Week one for Digital Citizenship was eye-opening. I didn’t know there was a such thing as digital citizenship or that there is so much information out there. Digital citizenship is a necessary component for everyone, especially students to know and understand who engage in the digital, virtual world.
Ribble discusses the nine elements of digital citizenship in his book: Digital Citizenship in Schools as well as on his website-http://www.digitalcitizenship.net. I thought it was interesting that Ribble categorized technology users into two groups: “digital natives” and “digital immigrants”. These are such interesting terms and pretty accurate categories. Digital natives are individuals who have been born into technology and use it in their everyday lives. Digital immigrants are individuals who have to learn how to use technology. Ribble discusses, “digital citizenship is not a new concept in the field of digital technologies.” As I read on in the book, I understood what he was conveying. It is about the social norms and ways to behave appropriately when using technology. The internet is by far not the first technology. It is however, the technology that is heavily relied upon and used across the world for a plethora of means. Ohler’s article speaks volumes when it comes to digital citizenship. He asked the question, should students live two lives or one? When I first began reading the article, I thought to myself, what is he referring to? As I read on, I thought, “Wow!” Students should definitely live one life. Students need to be taught the importance of behaving appropriately online at school as well as at home. I think it is unrealistic and unpreparing to have kids totally unplug at school. Schools should have the responsibility of teaching students how to behave appropriately online and why it is important. Most schools have Acceptable Use Policies as Ribble discussed, however they fail to create curricula that help students understand acceptable behavior and norms. I know at my school we have an AUP, however we don’t teach students about acceptable behavior online and why it’s important. I believe there are many people out there who feel these norms are common sense and don’t see the need or importance of teaching such curricula. This is a terrible assumption to have, and I will admit, I was in that bunch until reading the materials from this week. Ribble (2015) said it best, “Technology leaders should not assume that their policy, simply because it is in place, is helping students.” Cyberbullying, illegal content, scams, and other inappropriate behaviors are not going anywhere anytime soon. We can help our students recognize these things and how to stay away from them.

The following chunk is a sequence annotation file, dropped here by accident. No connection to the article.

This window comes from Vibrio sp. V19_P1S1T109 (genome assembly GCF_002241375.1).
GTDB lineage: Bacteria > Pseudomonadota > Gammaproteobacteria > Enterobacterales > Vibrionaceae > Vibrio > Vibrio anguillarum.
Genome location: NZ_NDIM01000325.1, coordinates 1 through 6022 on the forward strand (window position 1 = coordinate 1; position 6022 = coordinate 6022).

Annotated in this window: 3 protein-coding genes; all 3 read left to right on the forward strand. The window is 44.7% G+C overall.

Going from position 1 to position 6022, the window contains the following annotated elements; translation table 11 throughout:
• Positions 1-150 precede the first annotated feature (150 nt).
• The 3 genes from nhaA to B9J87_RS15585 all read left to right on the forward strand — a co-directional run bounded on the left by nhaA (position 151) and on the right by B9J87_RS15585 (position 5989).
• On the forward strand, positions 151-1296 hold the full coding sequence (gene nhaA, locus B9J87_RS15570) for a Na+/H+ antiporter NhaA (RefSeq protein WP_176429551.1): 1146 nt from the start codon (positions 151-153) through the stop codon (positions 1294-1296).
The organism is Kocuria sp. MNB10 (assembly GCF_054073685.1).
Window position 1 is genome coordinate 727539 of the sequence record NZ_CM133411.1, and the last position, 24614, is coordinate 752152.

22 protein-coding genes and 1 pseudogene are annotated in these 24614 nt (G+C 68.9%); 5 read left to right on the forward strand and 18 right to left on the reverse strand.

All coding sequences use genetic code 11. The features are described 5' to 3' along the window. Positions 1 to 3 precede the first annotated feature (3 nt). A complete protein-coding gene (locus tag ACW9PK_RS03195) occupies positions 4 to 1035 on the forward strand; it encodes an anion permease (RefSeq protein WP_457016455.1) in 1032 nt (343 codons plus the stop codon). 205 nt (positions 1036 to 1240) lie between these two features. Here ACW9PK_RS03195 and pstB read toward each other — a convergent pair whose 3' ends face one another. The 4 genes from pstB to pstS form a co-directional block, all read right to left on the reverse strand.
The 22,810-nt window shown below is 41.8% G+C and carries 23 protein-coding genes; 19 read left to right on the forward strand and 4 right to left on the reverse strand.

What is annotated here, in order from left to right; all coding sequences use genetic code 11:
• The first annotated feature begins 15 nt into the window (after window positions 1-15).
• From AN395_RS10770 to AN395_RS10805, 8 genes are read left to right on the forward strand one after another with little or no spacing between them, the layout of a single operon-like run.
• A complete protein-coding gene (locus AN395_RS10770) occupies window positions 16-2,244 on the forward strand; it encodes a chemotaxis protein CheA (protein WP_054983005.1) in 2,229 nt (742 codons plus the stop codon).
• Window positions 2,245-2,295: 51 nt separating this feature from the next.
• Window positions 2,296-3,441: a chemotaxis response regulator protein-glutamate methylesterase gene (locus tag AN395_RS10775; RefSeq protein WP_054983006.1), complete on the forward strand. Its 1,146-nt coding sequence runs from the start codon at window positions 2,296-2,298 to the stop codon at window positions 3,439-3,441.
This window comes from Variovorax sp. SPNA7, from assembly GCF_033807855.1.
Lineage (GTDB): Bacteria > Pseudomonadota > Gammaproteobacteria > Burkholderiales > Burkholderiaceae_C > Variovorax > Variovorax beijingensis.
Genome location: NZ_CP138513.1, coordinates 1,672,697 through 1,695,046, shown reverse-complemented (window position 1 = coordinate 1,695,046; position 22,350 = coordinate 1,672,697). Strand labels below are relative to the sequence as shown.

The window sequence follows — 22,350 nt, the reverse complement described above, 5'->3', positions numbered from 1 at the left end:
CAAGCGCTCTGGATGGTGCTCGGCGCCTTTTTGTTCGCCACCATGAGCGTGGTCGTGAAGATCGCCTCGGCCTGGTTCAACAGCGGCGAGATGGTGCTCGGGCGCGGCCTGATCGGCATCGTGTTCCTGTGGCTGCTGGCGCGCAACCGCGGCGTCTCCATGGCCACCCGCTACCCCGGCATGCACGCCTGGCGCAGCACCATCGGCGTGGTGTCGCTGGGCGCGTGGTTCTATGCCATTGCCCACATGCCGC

With digital citizenship, that is the focus, helping students. The development of the nine elements was created to help schools help students. The nine elements are a proactive approach versus a reactive approach. Students can be susceptible to many behaviors in the virtual world if not taught how to avoid, respond, or act appropriately online. The digital world is full of awaiting opportunities from sharing information, research, commerce, and so on. It is our responsibility to make sure those opportunities are reached in a safe manner. Now that I am aware of the importance of digital citizenship, it is my responsibility to bring this knowledge to my school and our students.
Here are some resources to better understand digital citizenship:
- http://www.digitalcitizenship.netMike Ribble’s website really delves into what it means to be a digital citizen. There is a page dedicated to the nine elements.
- iste.org and search the tag digital citizenship. There are some great articles listed that discuss how teachers are teaching digital citizenship. There are also articles about students becoming successful digital citizens.
- Youtube-searching digital citizenship. There are so many videos out there about digital citizenship. This would give them an opportunity to see it action.
- https://www.commonsense.org/education/digital-citizenshipThis is a phenomenal website with a plethora of information about digital citizenship. This website also has free lessons for each grade level about digital citizenship.
- Brainpop.comSince our school already has a subscription to brainpop, this would be a great resource for teachers. I know brainpop is supposed to be for students, however I have found that I am able to learn a lot from the videos as well.
Ohler, J. (2012). Digital citizenship means character education for the digital age. Education Digest: Essential Readings Condensed for Quick Review
Ribble, M. (2015). Digital citizenship in schools: Nine elements all students should know. Eugene, OR: International Society for Technology in Education